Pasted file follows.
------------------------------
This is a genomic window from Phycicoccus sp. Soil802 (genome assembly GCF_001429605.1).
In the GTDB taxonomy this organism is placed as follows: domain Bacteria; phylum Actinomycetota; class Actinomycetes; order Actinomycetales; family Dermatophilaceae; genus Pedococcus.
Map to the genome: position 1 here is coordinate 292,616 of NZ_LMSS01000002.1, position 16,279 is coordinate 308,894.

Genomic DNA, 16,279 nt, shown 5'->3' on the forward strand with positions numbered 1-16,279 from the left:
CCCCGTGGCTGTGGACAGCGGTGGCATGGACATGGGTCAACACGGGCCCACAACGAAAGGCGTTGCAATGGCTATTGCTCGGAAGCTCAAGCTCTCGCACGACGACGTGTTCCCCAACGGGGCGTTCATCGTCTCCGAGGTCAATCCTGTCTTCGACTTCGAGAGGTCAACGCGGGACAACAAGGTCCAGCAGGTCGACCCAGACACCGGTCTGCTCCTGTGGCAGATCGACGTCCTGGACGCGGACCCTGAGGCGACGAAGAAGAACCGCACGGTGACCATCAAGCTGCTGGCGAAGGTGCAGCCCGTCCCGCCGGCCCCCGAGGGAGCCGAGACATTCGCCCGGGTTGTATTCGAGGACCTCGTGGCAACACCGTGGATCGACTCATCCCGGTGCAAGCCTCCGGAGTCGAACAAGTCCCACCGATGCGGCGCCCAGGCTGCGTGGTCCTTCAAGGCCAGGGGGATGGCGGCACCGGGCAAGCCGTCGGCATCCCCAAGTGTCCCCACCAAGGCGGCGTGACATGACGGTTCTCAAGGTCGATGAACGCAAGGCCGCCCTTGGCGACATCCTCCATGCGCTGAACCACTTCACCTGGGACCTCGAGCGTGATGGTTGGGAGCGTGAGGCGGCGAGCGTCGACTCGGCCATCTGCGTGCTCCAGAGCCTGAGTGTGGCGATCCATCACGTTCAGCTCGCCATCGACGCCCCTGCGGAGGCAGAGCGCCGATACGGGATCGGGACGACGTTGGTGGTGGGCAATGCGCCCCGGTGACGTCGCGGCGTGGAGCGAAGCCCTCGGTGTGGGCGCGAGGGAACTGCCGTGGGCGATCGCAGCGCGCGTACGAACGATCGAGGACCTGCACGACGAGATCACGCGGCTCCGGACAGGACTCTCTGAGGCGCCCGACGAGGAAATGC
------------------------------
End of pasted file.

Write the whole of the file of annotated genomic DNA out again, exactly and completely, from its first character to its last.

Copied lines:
This is a genomic window from Phycicoccus sp. Soil802 (genome assembly GCF_001429605.1).
In the GTDB taxonomy this organism is placed as follows: domain Bacteria; phylum Actinomycetota; class Actinomycetes; order Actinomycetales; family Dermatophilaceae; genus Pedococcus.
Map to the genome: position 1 here is coordinate 292,616 of NZ_LMSS01000002.1, position 16,279 is coordinate 308,894.

Genomic DNA, 16,279 nt, shown 5'->3' on the forward strand with positions numbered 1-16,279 from the left:
CCCCGTGGCTGTGGACAGCGGTGGCATGGACATGGGTCAACACGGGCCCACAACGAAAGGCGTTGCAATGGCTATTGCTCGGAAGCTCAAGCTCTCGCACGACGACGTGTTCCCCAACGGGGCGTTCATCGTCTCCGAGGTCAATCCTGTCTTCGACTTCGAGAGGTCAACGCGGGACAACAAGGTCCAGCAGGTCGACCCAGACACCGGTCTGCTCCTGTGGCAGATCGACGTCCTGGACGCGGACCCTGAGGCGACGAAGAAGAACCGCACGGTGACCATCAAGCTGCTGGCGAAGGTGCAGCCCGTCCCGCCGGCCCCCGAGGGAGCCGAGACATTCGCCCGGGTTGTATTCGAGGACCTCGTGGCAACACCGTGGATCGACTCATCCCGGTGCAAGCCTCCGGAGTCGAACAAGTCCCACCGATGCGGCGCCCAGGCTGCGTGGTCCTTCAAGGCCAGGGGGATGGCGGCACCGGGCAAGCCGTCGGCATCCCCAAGTGTCCCCACCAAGGCGGCGTGACATGACGGTTCTCAAGGTCGATGAACGCAAGGCCGCCCTTGGCGACATCCTCCATGCGCTGAACCACTTCACCTGGGACCTCGAGCGTGATGGTTGGGAGCGTGAGGCGGCGAGCGTCGACTCGGCCATCTGCGTGCTCCAGAGCCTGAGTGTGGCGATCCATCACGTTCAGCTCGCCATCGACGCCCCTGCGGAGGCAGAGCGCCGATACGGGATCGGGACGACGTTGGTGGTGGGCAATGCGCCCCGGTGACGTCGCGGCGTGGAGCGAAGCCCTCGGTGTGGGCGCGAGGGAACTGCCGTGGGCGATCGCAGCGCGCGTACGAACGATCGAGGACCTGCACGACGAGATCACGCGGCTCCGGACAGGACTCTCTGAGGCGCCCGACGAGGAAATGC